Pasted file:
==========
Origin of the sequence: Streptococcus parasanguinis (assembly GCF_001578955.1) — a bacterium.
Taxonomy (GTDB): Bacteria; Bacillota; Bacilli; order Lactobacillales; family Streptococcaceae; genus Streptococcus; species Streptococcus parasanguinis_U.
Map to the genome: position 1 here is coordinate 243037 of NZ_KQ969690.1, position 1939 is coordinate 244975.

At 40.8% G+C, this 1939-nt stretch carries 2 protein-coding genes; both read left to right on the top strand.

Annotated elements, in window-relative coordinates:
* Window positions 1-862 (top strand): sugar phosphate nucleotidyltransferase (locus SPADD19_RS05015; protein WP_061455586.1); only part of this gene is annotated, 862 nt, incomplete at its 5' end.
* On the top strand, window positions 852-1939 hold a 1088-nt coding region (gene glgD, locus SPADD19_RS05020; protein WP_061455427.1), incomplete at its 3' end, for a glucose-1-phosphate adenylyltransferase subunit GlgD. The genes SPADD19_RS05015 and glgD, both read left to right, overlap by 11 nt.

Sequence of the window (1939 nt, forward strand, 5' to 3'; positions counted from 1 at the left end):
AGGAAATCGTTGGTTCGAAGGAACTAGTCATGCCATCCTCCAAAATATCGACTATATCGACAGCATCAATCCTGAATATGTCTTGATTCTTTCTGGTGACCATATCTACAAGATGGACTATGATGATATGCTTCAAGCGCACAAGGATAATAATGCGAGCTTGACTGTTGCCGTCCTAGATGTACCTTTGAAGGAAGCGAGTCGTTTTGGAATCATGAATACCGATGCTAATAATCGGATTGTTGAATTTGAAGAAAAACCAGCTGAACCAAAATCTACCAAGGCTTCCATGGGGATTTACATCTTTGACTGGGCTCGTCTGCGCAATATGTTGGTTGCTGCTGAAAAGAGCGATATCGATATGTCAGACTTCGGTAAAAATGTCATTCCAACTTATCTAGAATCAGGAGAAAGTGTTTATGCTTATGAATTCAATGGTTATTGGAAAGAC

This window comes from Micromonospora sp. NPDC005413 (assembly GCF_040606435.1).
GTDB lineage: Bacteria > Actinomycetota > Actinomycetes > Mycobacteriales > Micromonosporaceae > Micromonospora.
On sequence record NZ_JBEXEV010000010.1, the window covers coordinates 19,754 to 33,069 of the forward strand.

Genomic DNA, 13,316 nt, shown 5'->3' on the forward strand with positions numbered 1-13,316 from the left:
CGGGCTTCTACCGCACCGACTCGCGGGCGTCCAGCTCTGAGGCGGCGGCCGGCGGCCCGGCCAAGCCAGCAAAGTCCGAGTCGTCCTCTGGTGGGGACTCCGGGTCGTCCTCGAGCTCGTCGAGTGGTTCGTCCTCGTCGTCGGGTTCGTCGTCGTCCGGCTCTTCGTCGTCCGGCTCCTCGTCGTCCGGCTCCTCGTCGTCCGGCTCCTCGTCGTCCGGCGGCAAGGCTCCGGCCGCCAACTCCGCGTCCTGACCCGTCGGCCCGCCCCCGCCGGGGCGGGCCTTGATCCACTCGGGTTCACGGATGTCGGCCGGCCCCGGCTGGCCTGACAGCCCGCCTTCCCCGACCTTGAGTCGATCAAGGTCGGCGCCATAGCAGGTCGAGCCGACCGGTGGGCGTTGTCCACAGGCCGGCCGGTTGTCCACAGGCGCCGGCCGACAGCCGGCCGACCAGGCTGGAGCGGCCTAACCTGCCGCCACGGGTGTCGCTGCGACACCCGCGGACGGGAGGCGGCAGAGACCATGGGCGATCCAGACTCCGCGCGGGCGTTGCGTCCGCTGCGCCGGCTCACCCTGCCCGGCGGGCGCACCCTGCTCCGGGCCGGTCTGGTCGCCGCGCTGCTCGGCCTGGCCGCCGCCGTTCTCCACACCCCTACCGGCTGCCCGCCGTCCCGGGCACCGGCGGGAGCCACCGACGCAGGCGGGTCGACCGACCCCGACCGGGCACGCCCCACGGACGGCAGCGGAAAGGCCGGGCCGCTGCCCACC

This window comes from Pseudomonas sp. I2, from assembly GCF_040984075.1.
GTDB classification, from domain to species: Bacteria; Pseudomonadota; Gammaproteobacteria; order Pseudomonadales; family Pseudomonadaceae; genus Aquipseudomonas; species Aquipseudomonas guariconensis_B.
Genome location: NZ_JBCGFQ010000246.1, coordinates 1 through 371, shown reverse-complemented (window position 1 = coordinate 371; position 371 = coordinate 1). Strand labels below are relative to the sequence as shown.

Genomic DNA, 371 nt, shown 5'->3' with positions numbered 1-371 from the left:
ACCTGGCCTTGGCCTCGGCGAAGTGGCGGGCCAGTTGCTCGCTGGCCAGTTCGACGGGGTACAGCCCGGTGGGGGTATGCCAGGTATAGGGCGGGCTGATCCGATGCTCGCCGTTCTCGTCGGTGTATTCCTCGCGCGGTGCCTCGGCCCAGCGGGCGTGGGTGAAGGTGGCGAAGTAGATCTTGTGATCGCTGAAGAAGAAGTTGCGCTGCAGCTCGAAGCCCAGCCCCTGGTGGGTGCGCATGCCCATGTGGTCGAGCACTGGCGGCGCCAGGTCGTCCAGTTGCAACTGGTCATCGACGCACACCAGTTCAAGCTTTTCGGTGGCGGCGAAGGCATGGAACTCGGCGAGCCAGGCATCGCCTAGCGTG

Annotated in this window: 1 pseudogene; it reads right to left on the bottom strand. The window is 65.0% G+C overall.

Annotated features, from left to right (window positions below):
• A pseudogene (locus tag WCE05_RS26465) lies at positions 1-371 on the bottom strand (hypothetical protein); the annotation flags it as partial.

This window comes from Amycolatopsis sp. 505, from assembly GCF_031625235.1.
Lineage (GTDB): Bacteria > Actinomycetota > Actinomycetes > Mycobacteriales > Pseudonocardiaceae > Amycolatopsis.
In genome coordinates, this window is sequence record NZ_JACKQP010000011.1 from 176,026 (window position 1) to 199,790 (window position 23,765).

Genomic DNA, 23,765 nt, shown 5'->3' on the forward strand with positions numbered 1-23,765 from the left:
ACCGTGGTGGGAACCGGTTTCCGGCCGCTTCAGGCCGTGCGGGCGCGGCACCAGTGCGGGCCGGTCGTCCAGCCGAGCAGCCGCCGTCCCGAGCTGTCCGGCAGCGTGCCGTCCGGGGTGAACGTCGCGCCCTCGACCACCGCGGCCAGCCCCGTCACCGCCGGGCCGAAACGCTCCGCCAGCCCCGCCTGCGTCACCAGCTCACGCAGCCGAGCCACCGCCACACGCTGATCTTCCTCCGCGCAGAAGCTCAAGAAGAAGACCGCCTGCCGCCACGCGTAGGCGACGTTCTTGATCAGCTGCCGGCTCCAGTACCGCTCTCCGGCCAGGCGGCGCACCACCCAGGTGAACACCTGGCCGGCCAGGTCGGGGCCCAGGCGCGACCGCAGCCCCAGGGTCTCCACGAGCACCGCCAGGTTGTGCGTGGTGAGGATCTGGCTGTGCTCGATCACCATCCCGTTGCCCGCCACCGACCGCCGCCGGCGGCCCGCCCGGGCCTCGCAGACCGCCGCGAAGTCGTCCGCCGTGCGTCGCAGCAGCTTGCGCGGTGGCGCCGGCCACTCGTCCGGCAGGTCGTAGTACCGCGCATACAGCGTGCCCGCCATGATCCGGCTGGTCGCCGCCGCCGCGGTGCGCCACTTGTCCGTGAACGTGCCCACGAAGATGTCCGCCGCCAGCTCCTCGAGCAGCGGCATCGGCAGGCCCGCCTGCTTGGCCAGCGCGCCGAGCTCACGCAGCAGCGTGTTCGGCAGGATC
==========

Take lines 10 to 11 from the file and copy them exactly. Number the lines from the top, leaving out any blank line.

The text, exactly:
This window comes from Micromonospora sp. NPDC005413 (assembly GCF_040606435.1).
GTDB lineage: Bacteria > Actinomycetota > Actinomycetes > Mycobacteriales > Micromonosporaceae > Micromonospora.